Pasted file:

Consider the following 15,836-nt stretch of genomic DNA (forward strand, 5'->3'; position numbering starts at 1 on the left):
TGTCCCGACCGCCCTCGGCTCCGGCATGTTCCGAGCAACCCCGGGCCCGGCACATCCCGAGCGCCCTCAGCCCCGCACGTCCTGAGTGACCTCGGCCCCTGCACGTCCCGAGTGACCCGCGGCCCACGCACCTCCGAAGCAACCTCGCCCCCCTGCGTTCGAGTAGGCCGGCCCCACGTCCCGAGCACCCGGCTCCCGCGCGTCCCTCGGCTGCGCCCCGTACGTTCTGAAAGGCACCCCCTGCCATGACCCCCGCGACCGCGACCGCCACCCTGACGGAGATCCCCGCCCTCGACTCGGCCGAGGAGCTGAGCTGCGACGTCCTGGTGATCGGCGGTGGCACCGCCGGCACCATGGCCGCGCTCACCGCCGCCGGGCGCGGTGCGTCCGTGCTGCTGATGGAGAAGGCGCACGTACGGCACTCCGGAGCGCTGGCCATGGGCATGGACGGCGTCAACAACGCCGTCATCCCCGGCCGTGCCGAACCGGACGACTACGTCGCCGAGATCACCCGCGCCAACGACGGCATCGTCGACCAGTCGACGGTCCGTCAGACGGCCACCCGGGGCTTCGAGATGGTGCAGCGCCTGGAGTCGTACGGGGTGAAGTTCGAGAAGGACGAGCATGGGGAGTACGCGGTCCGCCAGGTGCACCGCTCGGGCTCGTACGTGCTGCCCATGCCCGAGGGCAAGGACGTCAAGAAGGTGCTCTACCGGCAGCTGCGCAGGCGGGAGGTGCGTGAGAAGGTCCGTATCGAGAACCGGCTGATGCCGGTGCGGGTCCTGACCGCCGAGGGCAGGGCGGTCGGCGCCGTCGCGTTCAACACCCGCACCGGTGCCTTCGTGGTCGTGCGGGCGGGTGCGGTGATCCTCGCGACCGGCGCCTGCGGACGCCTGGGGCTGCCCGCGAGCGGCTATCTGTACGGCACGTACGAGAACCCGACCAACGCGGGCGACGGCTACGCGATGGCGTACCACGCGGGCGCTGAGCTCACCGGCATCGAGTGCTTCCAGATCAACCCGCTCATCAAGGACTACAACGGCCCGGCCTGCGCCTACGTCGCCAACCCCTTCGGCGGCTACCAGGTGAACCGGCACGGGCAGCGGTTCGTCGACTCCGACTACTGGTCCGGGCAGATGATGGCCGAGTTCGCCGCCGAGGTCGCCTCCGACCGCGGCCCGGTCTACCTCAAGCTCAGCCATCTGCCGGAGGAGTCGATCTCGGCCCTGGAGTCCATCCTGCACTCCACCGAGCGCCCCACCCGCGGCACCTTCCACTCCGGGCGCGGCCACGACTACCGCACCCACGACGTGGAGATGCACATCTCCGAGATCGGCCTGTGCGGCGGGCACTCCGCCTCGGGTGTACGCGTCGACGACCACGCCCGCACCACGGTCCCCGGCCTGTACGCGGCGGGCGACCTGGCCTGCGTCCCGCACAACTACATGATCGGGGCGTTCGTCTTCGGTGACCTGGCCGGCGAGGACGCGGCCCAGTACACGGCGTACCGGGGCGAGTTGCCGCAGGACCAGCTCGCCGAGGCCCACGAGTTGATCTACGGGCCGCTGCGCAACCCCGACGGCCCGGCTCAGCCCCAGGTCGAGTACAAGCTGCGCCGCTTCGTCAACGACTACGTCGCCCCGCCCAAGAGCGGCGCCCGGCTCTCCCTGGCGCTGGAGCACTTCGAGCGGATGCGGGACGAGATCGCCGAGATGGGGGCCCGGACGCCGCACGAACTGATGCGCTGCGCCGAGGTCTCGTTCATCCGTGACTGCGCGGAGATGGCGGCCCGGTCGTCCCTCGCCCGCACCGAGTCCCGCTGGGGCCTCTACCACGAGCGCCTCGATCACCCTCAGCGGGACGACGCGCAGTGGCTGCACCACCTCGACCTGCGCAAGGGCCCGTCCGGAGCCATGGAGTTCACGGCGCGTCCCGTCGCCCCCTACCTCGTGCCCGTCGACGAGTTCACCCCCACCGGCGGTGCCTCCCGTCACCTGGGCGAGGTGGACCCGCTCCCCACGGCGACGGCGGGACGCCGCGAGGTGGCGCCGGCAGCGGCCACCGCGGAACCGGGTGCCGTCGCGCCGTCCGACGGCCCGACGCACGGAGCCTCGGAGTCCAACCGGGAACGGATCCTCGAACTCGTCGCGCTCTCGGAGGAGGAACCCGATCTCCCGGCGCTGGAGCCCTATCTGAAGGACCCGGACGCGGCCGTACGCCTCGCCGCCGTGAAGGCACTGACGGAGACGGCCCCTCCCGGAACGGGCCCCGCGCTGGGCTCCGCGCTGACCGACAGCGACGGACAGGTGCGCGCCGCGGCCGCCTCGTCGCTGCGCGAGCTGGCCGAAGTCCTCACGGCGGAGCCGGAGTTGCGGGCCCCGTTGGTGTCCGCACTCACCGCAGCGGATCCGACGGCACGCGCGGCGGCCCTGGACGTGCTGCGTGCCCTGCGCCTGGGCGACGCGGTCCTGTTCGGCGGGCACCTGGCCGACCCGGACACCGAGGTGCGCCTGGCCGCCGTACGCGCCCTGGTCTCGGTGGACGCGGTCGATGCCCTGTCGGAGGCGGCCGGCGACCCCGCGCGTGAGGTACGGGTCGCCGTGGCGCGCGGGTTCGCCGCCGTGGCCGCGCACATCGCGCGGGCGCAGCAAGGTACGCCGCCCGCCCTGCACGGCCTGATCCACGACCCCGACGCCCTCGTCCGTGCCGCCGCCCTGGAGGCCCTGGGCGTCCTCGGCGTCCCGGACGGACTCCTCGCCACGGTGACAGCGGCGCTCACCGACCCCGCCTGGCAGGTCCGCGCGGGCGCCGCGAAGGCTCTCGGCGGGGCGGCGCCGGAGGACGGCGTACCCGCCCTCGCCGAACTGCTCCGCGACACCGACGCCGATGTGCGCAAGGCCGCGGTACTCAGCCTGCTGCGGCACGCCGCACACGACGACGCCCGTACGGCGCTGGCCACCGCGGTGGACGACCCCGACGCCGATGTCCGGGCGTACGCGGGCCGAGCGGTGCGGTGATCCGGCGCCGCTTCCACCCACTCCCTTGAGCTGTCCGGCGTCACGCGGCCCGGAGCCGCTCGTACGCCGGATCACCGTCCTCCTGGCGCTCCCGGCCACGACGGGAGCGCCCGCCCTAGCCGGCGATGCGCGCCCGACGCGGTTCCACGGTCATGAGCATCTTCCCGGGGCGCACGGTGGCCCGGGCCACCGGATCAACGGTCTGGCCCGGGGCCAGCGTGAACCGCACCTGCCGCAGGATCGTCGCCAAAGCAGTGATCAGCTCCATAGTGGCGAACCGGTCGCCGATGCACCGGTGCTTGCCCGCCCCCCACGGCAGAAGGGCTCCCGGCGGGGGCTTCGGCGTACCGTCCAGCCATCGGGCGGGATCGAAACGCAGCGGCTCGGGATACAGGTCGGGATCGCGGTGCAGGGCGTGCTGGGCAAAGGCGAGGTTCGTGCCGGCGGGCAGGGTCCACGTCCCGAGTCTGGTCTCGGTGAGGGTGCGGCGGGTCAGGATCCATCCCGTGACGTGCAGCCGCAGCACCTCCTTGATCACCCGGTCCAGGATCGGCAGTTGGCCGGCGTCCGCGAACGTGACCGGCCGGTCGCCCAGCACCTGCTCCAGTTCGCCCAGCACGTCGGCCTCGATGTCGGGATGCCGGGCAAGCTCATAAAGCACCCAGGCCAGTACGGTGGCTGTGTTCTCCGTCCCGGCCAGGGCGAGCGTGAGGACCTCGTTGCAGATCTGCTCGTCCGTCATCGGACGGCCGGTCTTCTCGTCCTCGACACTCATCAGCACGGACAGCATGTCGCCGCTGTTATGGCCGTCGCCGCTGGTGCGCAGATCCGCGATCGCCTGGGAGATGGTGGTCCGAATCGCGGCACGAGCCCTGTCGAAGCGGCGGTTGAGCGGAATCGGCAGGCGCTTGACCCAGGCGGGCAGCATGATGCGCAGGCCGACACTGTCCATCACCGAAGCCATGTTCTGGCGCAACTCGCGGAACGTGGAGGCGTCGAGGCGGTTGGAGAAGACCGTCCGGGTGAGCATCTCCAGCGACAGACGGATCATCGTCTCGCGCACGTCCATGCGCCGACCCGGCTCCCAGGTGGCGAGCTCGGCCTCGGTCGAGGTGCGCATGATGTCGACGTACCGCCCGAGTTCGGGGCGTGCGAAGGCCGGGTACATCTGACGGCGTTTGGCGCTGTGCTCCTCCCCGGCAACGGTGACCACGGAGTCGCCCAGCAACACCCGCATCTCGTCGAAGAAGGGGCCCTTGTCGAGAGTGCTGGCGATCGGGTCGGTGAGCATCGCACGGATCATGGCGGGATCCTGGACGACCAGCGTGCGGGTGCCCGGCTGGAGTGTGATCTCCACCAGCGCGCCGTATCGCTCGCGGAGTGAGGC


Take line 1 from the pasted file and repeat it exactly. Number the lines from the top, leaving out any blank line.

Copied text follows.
Consider the following 15,836-nt stretch of genomic DNA (forward strand, 5'->3'; position numbering starts at 1 on the left):